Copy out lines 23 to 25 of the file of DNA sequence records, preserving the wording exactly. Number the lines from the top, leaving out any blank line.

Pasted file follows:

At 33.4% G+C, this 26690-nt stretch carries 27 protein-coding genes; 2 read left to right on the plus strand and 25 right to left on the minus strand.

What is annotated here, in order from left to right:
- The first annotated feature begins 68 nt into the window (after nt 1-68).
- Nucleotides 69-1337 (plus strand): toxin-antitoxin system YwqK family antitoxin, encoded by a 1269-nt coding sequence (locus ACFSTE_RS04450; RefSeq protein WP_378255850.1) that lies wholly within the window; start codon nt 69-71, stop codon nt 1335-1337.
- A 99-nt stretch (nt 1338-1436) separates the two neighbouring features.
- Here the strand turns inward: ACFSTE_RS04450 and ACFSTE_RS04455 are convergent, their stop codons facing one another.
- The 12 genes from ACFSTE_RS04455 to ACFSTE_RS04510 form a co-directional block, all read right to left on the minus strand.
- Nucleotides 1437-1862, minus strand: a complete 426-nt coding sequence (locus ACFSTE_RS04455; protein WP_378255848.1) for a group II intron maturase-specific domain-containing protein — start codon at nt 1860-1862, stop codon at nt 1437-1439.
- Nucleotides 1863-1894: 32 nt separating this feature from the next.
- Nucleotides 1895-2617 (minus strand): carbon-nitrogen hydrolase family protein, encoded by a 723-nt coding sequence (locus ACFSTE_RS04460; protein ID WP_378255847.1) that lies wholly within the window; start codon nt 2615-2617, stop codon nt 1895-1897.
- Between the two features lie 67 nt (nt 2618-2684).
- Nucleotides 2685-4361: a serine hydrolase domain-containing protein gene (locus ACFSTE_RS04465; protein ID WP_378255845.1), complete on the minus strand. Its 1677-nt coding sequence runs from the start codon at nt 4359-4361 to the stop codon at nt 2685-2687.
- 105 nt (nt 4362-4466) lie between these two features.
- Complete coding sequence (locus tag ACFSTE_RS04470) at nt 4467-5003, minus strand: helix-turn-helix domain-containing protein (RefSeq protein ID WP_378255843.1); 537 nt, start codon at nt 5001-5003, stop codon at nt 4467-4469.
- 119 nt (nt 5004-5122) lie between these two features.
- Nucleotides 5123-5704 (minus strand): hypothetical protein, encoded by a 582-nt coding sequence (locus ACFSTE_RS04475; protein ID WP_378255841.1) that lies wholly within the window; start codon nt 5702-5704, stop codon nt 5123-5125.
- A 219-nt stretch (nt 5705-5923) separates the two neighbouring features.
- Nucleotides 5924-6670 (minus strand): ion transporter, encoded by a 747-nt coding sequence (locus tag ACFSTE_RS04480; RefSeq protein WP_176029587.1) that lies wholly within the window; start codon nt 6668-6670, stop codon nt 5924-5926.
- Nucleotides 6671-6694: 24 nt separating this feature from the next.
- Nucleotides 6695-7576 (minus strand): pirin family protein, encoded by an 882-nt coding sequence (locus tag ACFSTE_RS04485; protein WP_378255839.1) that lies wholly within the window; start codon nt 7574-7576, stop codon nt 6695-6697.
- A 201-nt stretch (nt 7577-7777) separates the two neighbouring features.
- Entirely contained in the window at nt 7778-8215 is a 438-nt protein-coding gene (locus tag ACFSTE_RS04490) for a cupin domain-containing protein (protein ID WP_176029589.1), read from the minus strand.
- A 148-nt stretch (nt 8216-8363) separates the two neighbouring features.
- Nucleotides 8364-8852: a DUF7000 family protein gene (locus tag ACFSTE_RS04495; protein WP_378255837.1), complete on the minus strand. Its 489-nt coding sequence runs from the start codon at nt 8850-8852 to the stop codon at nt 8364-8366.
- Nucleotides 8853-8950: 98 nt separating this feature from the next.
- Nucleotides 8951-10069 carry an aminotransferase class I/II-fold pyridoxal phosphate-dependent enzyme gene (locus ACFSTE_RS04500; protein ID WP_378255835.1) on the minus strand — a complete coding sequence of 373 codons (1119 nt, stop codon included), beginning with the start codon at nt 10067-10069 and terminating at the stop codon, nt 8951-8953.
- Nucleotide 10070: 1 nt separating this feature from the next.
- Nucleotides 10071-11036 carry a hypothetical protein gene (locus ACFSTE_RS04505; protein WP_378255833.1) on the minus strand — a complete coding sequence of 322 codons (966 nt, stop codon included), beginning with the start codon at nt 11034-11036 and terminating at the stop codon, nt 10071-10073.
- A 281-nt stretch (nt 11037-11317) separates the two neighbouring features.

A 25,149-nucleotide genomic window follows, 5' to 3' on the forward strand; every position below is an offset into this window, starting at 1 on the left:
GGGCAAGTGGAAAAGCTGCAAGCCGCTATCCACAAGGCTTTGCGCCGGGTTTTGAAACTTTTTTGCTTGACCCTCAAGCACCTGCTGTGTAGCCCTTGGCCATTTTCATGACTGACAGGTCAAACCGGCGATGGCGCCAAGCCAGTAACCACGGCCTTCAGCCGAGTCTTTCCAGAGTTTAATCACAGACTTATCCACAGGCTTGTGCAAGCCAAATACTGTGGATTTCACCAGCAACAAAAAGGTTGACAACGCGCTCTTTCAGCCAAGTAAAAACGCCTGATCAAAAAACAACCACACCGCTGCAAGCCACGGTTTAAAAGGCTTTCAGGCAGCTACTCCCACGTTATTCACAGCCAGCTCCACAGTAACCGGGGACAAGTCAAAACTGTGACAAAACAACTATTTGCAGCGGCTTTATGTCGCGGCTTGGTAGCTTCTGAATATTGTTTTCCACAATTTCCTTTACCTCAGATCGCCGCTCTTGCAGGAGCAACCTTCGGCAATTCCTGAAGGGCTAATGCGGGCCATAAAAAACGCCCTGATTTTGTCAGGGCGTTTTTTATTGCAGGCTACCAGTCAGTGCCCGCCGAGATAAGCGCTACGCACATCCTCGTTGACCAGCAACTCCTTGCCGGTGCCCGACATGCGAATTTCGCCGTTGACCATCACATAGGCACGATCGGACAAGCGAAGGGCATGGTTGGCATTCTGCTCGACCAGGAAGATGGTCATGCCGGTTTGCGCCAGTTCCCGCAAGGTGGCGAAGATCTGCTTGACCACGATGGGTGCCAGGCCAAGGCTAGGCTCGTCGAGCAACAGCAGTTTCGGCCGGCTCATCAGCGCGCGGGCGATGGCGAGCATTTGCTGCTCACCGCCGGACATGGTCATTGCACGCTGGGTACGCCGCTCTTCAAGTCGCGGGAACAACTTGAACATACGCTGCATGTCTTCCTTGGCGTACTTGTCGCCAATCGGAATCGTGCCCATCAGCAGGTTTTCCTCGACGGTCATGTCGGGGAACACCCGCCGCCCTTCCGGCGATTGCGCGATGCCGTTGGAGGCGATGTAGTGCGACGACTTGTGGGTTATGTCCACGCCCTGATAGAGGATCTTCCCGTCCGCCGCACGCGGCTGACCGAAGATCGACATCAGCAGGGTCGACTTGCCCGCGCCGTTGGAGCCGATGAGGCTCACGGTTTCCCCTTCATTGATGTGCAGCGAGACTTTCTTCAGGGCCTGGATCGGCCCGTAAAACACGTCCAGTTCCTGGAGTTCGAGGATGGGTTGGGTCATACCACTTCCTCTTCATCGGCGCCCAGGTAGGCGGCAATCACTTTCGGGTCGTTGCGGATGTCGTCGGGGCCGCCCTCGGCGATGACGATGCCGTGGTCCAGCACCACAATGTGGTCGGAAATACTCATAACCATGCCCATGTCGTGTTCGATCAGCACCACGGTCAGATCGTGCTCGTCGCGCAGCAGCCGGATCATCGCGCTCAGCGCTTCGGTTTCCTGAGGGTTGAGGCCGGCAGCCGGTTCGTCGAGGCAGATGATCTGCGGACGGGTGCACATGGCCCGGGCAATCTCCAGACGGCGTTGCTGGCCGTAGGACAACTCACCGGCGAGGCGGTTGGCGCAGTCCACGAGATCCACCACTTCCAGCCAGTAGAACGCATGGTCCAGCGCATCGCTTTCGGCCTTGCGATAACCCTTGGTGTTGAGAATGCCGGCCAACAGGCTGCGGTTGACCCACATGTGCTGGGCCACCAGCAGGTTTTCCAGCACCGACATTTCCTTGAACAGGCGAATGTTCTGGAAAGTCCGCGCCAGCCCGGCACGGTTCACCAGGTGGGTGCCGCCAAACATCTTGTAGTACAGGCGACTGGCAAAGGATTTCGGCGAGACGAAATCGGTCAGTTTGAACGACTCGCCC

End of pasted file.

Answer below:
- A 148-nt stretch (nt 8216-8363) separates the two neighbouring features.
- Nucleotides 8364-8852: a DUF7000 family protein gene (locus tag ACFSTE_RS04495; protein WP_378255837.1), complete on the minus strand. Its 489-nt coding sequence runs from the start codon at nt 8850-8852 to the stop codon at nt 8364-8366.
- Nucleotides 8853-8950: 98 nt separating this feature from the next.